Now, getting back to the USGA…and the official rules of golf; I still believe we can allow for a greater filter of common sense to govern rules.  Pace of play and participation are issues facing the game.  For sticklers of rules a couple suggestions:

Stakes – more red stakes on courses.  Let’s simply take a stroke, drop a ball and be on with it.  The humiliation of going back to the tee to hit again does nothing positive for the game (and I know we should all be more mindful of hitting a provisional but you get my point).

Penalties – all one stroke, easy to understand and avoids confusion.

Phone-in rules infractions – Eliminated.  Simple as that, we’re liberated from this in my world.  Once a scorecard is signed, it’s good.  Phew, solved that one easy enough.

Common Sense – if in doubt…after all, very few of us have mastered the rules book, let’s use consensus among our playing partners and common sense prevail.

In closing, I love the game of golf.  But I am finding myself watching some tournaments with an impending sense of doom that my HDTV lacks the clarity of someone’s 80” 4D to see the most subtle of infraction which had zero impact on the integrity and outcome of the hole but cause a player to lose a tournament.  Golf is a game.  Golf is fun.  Let’s keep it that way.  And when appropriate, let’s honour the full set of rules but more so the integrity of the game which the rules are built upon.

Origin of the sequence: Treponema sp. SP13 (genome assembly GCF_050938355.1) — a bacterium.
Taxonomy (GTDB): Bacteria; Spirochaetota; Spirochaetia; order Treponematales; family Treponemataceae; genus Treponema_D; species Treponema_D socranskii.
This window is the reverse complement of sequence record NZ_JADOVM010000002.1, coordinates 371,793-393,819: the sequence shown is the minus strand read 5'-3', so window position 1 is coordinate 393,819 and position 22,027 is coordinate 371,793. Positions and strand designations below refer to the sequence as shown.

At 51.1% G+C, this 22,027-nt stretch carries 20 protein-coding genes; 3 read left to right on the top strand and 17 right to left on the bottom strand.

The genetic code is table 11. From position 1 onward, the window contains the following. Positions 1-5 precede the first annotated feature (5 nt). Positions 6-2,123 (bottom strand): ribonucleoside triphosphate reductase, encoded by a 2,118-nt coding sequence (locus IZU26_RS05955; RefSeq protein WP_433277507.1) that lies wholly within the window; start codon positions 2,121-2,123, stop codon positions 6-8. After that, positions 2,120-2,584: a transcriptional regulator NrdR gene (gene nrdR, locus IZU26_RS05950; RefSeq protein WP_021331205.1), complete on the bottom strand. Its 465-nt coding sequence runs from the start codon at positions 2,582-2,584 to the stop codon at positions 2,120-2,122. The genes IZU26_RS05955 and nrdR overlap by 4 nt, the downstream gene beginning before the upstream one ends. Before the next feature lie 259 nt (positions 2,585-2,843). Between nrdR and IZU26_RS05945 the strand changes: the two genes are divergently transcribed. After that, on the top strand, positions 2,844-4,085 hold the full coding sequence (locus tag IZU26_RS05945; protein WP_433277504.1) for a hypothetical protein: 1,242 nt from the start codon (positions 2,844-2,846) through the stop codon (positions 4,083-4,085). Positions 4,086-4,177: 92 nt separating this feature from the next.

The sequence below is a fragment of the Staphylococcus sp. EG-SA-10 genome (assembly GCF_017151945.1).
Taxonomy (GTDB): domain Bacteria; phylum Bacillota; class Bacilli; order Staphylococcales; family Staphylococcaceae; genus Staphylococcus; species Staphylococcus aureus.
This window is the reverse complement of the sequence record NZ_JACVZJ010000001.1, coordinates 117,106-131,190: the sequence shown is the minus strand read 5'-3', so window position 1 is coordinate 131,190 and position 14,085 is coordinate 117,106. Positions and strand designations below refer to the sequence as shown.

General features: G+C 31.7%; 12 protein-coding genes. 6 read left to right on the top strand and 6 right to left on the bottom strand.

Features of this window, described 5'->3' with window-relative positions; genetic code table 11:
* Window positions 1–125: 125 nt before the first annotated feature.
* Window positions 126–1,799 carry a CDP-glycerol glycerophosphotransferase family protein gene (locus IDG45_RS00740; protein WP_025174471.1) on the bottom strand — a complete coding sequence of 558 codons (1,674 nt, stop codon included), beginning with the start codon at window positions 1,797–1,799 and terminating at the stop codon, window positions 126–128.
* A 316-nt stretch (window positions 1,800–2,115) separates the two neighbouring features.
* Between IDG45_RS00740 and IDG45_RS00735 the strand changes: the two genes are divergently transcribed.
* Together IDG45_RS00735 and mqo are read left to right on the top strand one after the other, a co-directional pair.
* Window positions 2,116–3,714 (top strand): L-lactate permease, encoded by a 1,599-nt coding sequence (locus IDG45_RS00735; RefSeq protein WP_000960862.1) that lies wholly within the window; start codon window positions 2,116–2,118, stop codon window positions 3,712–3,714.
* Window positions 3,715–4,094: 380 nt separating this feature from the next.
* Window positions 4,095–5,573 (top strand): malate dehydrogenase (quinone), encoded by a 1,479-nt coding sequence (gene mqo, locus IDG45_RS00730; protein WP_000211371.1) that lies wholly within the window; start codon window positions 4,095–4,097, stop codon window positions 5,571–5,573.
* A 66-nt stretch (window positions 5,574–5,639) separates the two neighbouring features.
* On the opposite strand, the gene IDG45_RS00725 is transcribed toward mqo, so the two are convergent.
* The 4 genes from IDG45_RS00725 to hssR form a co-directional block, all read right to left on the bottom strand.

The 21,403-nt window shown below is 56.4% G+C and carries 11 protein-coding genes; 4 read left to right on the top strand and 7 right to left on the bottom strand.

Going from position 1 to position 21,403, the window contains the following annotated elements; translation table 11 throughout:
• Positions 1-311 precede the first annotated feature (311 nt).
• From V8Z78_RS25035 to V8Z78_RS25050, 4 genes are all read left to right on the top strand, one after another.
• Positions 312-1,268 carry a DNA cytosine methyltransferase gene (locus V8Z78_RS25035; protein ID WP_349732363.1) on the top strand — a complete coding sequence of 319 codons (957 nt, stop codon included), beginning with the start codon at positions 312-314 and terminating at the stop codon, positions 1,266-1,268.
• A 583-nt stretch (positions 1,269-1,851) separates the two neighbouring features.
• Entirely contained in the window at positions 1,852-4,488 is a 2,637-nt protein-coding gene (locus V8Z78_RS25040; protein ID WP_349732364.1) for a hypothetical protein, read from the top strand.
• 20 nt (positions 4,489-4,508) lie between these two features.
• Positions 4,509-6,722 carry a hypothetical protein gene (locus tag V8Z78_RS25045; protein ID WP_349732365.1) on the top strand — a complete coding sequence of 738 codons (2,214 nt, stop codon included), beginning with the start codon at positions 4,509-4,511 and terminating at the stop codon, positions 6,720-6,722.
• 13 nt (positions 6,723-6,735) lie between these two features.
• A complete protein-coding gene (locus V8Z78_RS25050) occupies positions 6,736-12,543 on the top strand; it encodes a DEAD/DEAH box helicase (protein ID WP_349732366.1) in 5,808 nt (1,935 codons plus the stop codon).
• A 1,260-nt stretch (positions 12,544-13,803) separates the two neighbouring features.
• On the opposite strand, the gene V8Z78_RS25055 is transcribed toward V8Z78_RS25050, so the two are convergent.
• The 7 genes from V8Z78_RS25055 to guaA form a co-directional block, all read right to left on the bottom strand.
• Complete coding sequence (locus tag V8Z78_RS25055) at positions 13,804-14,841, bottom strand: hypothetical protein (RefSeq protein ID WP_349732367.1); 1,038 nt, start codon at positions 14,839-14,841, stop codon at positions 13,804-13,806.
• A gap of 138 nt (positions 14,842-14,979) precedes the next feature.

Yawning at the PGA Wraparound Season

It has nothing to do with multiple first time winners over the start of the season. It has nothing to do with split fields and overseas events. It has everything to do with the lack of a tangible off season. And if the PGA Tour won’t take one, I’ll darn well take one myself.

I loved Q School. I liked the ‘silly’ season of golf. There was something about the casual, more relaxed nature of events where players seemed more engaging, relaxed and seemingly playing without pressure. In its place there is, really, no off season. Depending on where you are on the PGA Tour food chain this is either time for a (very) brief break or time to make hay while the sun shines (meaning, a chance to earn a victory, Fed Ex points or simply get an exemption into an event). I am happy for these first time winners and how being a PGA Tour event winner will change their life. Regardless, call me disinterested at the start of this 2016 season.